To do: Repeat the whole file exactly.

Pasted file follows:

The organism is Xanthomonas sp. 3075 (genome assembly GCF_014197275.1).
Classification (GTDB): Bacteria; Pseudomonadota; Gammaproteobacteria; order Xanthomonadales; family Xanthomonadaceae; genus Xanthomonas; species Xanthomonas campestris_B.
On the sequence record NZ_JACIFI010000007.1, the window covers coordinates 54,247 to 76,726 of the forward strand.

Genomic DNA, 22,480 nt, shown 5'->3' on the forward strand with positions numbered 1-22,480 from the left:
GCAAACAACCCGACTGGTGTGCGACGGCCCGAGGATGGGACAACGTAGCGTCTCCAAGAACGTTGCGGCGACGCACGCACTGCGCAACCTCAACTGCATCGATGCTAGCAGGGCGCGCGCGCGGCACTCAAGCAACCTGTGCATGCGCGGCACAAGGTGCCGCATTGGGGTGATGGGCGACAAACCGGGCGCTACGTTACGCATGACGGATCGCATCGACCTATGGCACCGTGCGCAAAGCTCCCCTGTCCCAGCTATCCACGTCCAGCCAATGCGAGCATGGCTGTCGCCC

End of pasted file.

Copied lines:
The organism is Xanthomonas sp. 3075 (genome assembly GCF_014197275.1).
Classification (GTDB): Bacteria; Pseudomonadota; Gammaproteobacteria; order Xanthomonadales; family Xanthomonadaceae; genus Xanthomonas; species Xanthomonas campestris_B.
On the sequence record NZ_JACIFI010000007.1, the window covers coordinates 54,247 to 76,726 of the forward strand.

Genomic DNA, 22,480 nt, shown 5'->3' on the forward strand with positions numbered 1-22,480 from the left:
GCAAACAACCCGACTGGTGTGCGACGGCCCGAGGATGGGACAACGTAGCGTCTCCAAGAACGTTGCGGCGACGCACGCACTGCGCAACCTCAACTGCATCGATGCTAGCAGGGCGCGCGCGCGGCACTCAAGCAACCTGTGCATGCGCGGCACAAGGTGCCGCATTGGGGTGATGGGCGACAAACCGGGCGCTACGTTACGCATGACGGATCGCATCGACCTATGGCACCGTGCGCAAAGCTCCCCTGTCCCAGCTATCCACGTCCAGCCAATGCGAGCATGGCTGTCGCCC